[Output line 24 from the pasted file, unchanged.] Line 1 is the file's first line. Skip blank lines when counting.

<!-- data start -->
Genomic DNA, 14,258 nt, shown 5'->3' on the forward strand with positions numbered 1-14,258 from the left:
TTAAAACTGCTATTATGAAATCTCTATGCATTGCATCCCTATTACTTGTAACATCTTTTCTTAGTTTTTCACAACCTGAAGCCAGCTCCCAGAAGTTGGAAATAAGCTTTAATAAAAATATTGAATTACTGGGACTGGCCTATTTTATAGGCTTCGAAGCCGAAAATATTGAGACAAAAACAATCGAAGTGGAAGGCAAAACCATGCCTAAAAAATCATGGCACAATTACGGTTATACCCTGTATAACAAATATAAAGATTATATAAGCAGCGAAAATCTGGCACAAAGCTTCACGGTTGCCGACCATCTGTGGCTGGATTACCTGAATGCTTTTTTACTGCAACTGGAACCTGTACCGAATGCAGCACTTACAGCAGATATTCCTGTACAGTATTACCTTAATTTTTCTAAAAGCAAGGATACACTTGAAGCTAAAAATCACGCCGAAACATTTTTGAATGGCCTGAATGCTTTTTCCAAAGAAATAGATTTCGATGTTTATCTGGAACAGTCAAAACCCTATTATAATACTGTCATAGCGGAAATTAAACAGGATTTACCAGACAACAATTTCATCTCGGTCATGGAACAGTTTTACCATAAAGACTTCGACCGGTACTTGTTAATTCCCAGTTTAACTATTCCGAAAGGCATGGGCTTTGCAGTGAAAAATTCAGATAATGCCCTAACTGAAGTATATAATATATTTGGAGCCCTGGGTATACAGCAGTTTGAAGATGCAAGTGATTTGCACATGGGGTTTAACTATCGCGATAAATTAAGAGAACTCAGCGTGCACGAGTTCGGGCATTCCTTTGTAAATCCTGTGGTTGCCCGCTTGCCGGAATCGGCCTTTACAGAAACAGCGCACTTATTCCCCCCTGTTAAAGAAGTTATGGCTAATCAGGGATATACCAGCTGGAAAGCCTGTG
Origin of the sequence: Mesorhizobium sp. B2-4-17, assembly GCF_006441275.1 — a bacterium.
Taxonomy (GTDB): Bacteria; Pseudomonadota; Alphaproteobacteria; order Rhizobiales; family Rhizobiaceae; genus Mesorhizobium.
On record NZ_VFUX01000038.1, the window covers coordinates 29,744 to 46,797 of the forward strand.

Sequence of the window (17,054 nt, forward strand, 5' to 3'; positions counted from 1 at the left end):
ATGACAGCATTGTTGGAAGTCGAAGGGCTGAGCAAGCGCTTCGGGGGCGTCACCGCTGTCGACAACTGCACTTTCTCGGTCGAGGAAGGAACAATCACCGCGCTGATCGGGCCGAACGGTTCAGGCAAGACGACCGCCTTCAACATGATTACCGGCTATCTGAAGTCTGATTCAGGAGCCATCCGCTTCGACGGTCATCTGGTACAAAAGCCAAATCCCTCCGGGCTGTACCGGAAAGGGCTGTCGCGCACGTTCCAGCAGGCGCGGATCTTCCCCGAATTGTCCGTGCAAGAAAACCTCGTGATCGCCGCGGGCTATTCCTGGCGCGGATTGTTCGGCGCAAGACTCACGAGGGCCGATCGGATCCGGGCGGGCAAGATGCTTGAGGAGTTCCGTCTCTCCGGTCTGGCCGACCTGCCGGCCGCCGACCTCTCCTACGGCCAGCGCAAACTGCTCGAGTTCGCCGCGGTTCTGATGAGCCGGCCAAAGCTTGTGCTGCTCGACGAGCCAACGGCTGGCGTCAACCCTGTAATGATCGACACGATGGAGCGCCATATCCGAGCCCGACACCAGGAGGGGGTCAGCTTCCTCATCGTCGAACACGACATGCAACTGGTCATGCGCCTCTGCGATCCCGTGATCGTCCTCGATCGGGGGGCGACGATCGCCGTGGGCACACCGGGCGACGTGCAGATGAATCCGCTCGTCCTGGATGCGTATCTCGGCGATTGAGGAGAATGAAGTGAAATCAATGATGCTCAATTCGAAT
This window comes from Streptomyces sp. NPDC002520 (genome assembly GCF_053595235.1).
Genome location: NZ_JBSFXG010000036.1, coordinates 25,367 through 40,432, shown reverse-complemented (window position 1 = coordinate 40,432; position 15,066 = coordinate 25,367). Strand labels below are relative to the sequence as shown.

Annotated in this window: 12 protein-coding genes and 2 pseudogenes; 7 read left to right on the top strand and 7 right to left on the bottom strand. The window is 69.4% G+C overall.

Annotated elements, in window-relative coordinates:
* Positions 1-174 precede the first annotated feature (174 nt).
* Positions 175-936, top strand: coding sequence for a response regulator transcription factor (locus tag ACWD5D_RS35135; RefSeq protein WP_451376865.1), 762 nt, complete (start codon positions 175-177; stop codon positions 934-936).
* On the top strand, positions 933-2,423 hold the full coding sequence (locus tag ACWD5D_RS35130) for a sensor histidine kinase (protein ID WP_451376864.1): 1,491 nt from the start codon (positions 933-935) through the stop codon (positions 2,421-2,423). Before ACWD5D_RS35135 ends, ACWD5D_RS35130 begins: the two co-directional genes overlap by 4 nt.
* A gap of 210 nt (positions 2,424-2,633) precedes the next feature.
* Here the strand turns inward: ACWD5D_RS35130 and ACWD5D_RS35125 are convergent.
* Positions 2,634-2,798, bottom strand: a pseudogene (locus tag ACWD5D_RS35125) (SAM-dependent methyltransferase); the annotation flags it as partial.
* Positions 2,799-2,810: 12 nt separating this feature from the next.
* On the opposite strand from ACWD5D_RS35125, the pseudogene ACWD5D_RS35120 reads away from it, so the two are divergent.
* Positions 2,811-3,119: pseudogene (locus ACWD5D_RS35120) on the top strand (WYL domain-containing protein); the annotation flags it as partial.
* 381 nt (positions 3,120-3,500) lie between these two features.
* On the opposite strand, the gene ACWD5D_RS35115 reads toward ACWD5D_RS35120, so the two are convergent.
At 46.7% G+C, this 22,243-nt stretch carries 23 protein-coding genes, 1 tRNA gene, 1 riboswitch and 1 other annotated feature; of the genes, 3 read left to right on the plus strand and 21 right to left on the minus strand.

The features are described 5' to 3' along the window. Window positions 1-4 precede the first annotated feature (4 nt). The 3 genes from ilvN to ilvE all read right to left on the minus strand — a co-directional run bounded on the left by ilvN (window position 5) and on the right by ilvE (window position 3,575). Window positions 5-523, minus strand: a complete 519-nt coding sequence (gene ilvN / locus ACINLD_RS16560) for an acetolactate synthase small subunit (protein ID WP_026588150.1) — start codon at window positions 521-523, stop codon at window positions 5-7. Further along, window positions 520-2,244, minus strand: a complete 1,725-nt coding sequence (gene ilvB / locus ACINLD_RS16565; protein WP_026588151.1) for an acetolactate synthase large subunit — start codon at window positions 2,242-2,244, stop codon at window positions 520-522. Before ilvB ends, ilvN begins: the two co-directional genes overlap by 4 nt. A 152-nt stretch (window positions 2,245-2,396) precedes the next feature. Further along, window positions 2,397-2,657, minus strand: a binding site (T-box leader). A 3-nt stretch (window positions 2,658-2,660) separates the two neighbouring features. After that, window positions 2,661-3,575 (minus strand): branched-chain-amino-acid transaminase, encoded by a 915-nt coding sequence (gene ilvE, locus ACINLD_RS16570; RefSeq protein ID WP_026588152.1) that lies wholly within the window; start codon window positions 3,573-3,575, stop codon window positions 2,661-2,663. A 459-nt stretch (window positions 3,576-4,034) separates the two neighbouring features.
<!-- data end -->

The features are described 5' to 3' along the window. Window positions 1-4 precede the first annotated feature (4 nt). The 3 genes from ilvN to ilvE all read right to left on the minus strand — a co-directional run bounded on the left by ilvN (window position 5) and on the right by ilvE (window position 3,575). Window positions 5-523, minus strand: a complete 519-nt coding sequence (gene ilvN / locus ACINLD_RS16560) for an acetolactate synthase small subunit (protein ID WP_026588150.1) — start codon at window positions 521-523, stop codon at window positions 5-7. Further along, window positions 520-2,244, minus strand: a complete 1,725-nt coding sequence (gene ilvB / locus ACINLD_RS16565; protein WP_026588151.1) for an acetolactate synthase large subunit — start codon at window positions 2,242-2,244, stop codon at window positions 520-522. Before ilvB ends, ilvN begins: the two co-directional genes overlap by 4 nt. A 152-nt stretch (window positions 2,245-2,396) precedes the next feature. Further along, window positions 2,397-2,657, minus strand: a binding site (T-box leader). A 3-nt stretch (window positions 2,658-2,660) separates the two neighbouring features. After that, window positions 2,661-3,575 (minus strand): branched-chain-amino-acid transaminase, encoded by a 915-nt coding sequence (gene ilvE, locus ACINLD_RS16570; RefSeq protein ID WP_026588152.1) that lies wholly within the window; start codon window positions 3,573-3,575, stop codon window positions 2,661-2,663. A 459-nt stretch (window positions 3,576-4,034) separates the two neighbouring features.